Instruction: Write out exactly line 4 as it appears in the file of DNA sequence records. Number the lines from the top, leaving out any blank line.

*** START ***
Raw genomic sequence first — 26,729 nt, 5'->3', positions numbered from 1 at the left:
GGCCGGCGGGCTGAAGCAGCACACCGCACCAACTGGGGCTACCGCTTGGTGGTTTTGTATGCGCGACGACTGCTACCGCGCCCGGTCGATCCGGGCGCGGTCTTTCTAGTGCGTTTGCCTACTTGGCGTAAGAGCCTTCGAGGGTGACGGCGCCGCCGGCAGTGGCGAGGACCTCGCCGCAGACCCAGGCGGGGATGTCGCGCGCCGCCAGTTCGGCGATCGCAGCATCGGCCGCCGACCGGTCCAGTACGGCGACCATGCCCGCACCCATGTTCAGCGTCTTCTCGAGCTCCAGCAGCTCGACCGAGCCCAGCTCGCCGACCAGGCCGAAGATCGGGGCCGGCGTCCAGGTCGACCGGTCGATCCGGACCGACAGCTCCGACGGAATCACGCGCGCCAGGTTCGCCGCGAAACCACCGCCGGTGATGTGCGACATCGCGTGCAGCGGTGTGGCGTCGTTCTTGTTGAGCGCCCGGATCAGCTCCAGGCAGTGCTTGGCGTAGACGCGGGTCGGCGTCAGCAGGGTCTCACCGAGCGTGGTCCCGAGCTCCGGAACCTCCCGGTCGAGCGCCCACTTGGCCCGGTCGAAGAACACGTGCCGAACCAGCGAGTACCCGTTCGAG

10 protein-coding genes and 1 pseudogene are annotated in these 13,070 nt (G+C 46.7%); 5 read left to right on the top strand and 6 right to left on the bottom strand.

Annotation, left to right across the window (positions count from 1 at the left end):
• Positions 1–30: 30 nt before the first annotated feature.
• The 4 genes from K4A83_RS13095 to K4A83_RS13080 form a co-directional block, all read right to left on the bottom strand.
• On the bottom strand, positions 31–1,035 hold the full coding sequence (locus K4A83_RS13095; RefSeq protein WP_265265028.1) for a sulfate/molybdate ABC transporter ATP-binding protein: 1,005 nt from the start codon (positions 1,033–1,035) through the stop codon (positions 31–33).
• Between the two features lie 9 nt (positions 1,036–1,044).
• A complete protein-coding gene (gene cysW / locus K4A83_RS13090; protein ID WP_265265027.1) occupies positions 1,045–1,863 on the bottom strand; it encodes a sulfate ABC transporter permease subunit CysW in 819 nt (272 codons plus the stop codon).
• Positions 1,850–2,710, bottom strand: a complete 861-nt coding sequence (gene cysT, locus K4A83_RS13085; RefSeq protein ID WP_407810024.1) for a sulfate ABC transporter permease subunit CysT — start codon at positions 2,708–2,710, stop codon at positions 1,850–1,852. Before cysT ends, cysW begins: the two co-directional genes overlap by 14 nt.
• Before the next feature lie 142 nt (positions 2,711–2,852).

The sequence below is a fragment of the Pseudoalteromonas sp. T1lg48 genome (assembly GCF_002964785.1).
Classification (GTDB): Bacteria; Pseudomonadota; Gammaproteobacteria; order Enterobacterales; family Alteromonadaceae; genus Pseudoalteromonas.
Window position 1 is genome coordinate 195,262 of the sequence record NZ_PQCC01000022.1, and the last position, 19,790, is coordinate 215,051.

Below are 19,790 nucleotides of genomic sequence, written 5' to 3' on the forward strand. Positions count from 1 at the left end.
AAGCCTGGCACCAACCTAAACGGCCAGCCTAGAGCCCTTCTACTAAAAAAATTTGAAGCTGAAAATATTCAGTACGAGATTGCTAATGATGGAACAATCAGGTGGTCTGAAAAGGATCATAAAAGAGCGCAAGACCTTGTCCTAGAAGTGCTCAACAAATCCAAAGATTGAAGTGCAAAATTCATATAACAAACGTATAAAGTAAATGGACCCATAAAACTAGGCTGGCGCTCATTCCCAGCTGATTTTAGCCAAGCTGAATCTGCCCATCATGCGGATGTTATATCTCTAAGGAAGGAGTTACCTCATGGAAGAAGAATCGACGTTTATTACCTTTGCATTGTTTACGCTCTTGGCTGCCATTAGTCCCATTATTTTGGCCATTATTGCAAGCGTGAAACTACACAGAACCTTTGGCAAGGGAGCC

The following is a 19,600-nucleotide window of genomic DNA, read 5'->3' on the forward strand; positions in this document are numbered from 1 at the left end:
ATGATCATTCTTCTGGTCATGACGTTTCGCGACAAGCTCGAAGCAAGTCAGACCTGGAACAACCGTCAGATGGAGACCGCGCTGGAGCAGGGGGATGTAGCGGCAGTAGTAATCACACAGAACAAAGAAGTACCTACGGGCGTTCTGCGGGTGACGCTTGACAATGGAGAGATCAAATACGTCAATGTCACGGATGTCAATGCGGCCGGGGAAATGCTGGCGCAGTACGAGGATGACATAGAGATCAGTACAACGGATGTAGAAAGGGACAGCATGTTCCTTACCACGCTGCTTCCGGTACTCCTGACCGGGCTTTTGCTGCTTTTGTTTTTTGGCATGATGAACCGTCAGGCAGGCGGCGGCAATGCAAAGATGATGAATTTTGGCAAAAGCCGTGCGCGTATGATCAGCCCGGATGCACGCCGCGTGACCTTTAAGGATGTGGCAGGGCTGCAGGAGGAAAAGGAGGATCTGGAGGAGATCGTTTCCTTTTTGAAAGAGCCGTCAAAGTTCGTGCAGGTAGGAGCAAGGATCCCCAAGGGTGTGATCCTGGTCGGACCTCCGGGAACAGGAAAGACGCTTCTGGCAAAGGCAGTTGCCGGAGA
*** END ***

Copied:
Annotation, left to right across the window (positions count from 1 at the left end):